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Iran's Ahmadinejad a Study in Contrasts

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Iran's Ahmadinejad a Study in Contrasts

Iran's Ahmadinejad a Study in Contrasts

Iran's Ahmadinejad a Study in Contrasts

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  • <iframe src="https://www.npr.org/player/embed/6105337/6105338" width="100%" height="290" frameborder="0" scrolling="no" title="NPR embedded audio player">
  • Transcript

When Iran's President Mahmoud Ahmadinejad addresses the U.N. General Assembly Tuesday, he will make the case for his government's right to develop nuclear capabilities.

According to NPR's senior news analyst Ted Koppel, who is on a reporting trip to Tehran, government officials and religious leaders believe an accommodation can be reached over nuclear enrichment relatively easily — if the sides come to understand one another.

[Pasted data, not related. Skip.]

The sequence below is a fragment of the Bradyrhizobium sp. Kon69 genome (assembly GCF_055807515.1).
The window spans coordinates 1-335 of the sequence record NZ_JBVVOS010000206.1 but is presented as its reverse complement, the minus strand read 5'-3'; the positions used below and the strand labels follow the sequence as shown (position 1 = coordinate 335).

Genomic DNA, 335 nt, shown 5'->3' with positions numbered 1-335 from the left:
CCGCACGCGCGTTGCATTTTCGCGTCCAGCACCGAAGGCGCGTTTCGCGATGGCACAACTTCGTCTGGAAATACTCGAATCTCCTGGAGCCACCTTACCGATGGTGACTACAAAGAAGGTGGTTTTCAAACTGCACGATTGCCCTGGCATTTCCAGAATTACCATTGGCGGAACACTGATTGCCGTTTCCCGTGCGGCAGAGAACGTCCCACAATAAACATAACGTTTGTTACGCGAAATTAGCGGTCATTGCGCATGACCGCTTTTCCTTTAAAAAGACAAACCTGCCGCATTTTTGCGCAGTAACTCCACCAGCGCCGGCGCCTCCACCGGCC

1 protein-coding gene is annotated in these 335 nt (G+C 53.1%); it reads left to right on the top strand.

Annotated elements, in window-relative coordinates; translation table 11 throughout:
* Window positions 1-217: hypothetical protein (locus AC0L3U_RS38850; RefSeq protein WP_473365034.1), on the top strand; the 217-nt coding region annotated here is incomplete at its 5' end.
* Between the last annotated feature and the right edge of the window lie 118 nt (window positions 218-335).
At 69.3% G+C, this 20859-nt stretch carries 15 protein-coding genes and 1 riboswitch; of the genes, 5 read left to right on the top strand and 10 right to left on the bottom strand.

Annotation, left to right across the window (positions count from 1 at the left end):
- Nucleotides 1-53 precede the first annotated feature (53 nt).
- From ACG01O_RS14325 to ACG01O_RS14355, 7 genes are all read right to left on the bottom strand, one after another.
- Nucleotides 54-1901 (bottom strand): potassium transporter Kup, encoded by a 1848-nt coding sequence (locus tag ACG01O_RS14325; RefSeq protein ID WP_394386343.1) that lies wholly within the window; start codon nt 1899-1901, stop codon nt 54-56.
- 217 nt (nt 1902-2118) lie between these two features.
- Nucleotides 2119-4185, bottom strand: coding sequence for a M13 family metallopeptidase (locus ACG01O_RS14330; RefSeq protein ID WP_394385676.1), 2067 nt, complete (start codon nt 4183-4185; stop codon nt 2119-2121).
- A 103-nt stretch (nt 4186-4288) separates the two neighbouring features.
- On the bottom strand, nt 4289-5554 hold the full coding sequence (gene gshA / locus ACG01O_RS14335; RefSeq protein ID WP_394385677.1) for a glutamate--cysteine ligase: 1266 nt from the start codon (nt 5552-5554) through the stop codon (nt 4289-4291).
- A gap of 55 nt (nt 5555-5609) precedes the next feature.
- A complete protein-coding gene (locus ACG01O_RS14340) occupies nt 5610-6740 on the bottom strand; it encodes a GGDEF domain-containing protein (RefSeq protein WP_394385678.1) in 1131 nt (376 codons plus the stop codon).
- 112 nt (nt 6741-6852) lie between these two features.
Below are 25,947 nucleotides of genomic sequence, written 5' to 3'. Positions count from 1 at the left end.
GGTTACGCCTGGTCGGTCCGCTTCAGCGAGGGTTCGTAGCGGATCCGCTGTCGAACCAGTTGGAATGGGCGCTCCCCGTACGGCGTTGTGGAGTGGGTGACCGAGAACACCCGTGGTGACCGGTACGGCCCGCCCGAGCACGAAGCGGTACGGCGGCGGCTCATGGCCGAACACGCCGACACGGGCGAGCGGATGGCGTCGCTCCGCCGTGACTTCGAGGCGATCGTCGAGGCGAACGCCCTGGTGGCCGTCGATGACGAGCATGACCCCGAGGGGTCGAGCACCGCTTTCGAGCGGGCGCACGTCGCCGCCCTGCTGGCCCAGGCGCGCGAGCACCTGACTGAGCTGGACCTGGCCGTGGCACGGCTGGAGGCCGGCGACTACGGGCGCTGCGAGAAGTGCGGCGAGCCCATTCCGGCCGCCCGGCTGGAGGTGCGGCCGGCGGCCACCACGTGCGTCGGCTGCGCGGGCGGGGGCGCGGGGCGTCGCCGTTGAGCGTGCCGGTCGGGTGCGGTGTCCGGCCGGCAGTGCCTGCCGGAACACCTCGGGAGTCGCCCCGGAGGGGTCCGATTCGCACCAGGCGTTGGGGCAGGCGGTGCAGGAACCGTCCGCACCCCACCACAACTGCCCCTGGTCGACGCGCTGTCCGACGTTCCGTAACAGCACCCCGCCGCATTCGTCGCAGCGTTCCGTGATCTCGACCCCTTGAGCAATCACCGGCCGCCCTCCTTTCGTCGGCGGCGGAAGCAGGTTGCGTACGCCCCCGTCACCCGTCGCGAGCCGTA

Koppel just met with a childhood friend of Ahmadinejad's, who says the leader has almost no comprehension of how the outside world works, and no idea about how diplomacy is handled. Still, according to at least one Iranian, Ahmadinejad has more working people in his corner than elites. Melissa Block talks to Koppel about the mood in Iran.

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